Nintendo Breach Leads RoundupCompany Advises Millions in Japan to Reset Passwords
In this week's breach roundup, Nintendo is urging millions of its Club Nintendo members in Japan to reset their passwords following a breach. Also, insurer Health Net is notifying its Medi-Cal program members that their information may have been exposed as a result of a mailing error.
See Also: The Global State of Online Digital Trust
Nintendo Urges Password Resets Following Breach
Nintendo is urging millions of its Club Nintendo members in Japan to reset their passwords following a breach that affected about 24,000 individuals.
From June 9 to July 4, Nintendo experienced 15.4 million unauthorized log-in attempts, according to a release issued by the company. Of those attempts, 23,926 were successful, Nintendo says.
Compromised information includes names, home addresses, phone numbers, e-mail addresses and other personal information, the release says.
Club Nintendo has approximately 4 million members in Japan, according to The Japan Times.
Mailing Error Affects Health Net Members
Insurer Health Net is notifying 6,700 California Medi-Cal program members that their information may have been exposed as a result of a mailing error.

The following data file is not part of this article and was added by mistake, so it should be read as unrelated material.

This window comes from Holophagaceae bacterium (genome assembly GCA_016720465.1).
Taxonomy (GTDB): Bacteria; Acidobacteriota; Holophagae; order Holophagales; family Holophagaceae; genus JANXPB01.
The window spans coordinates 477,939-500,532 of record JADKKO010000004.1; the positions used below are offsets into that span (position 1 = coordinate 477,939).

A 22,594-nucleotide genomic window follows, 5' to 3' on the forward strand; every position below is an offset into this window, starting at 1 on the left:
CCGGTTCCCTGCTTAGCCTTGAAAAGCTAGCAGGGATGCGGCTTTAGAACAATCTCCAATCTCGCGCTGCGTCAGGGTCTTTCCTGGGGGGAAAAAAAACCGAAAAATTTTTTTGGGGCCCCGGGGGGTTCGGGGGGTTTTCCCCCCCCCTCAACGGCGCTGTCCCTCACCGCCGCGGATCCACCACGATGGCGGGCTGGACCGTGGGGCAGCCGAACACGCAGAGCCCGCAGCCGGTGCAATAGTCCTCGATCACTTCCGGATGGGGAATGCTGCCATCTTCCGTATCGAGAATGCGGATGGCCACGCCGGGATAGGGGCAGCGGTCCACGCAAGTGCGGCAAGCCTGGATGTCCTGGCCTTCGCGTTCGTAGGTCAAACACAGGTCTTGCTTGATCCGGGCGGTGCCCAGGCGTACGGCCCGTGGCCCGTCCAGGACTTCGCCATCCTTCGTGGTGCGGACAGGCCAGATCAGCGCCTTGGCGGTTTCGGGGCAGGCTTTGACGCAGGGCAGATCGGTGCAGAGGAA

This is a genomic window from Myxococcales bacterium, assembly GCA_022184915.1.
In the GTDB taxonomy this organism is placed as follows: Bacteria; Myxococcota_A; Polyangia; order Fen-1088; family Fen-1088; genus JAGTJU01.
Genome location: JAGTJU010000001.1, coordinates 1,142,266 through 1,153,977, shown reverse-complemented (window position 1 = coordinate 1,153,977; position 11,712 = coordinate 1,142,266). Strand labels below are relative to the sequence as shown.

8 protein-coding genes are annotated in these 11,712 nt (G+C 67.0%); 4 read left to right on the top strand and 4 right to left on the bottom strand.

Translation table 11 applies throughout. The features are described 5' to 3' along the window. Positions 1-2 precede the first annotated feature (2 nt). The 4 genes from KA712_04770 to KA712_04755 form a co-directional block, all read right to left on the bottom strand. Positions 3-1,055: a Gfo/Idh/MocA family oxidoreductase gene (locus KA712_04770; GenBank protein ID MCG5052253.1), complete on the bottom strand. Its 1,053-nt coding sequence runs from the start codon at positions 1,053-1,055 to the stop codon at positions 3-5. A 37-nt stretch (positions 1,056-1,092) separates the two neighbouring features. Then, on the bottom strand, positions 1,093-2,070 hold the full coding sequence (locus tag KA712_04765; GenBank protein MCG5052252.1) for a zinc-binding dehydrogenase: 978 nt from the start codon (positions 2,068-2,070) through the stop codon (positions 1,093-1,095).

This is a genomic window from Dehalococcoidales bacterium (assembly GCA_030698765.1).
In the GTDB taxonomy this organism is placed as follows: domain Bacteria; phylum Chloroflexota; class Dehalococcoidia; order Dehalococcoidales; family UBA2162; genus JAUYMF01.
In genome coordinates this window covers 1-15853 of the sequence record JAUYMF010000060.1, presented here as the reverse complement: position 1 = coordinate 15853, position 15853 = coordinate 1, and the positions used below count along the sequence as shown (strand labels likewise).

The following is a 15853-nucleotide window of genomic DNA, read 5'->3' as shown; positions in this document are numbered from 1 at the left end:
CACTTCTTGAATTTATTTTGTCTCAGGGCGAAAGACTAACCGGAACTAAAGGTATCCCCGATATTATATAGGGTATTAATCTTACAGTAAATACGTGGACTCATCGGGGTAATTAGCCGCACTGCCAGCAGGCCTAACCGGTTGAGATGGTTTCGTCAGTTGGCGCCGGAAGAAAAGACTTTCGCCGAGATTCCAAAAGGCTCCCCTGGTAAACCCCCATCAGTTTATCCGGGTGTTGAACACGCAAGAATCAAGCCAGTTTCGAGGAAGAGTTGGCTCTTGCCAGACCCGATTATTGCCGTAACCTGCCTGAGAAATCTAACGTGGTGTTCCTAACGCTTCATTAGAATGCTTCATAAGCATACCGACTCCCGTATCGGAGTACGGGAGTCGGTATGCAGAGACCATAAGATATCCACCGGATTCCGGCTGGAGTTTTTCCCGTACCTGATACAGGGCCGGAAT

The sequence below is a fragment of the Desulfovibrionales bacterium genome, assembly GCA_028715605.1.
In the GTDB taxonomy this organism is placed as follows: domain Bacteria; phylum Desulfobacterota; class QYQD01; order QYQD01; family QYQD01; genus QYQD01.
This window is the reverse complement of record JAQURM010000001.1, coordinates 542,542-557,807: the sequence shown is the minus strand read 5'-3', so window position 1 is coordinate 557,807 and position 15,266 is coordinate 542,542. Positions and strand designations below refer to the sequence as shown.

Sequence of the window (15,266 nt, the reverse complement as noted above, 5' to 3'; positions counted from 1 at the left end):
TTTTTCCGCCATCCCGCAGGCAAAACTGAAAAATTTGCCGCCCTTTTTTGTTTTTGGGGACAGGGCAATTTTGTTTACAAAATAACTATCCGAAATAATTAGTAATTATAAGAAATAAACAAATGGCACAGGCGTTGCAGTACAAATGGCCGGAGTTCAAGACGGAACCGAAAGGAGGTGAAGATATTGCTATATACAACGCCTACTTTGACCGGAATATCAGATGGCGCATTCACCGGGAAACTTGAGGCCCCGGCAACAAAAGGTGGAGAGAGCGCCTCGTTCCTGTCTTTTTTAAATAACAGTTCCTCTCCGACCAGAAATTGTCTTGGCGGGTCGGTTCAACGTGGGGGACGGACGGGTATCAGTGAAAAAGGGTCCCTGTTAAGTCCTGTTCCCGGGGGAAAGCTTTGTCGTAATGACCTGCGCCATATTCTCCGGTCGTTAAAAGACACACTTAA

On May 3, Health Net learned that some identification cards were mailed to members' former addresses, according to a release issued by the company.
The identification cards contained members' names, identification numbers and the names of their primary care physicians, Health Net says.
In March 2011, Health Net notified 1.9 million individuals nationwide that their healthcare and personal information may have been breached as a result of nine server drives missing from a California data center managed by IBM [see: Health Net Breach Affects 1.9 Million].
Student Data Accidentally Shared
An employee at Page High School in Greensboro, N.C., accidentally e-mailed an electronic file containing personal information on about 456 seniors to one student's guardian, the Guilford County Schools system says.
Compromised information includes names, addresses, telephone numbers, course enrollments, grades, district-assigned identification numbers and other information found on student transcripts, GCS said. No Social Security numbers were included.
When the guardian received the information, the individual contacted the employee, who asked the guardian to delete the files and told school officials what happened, school officials say.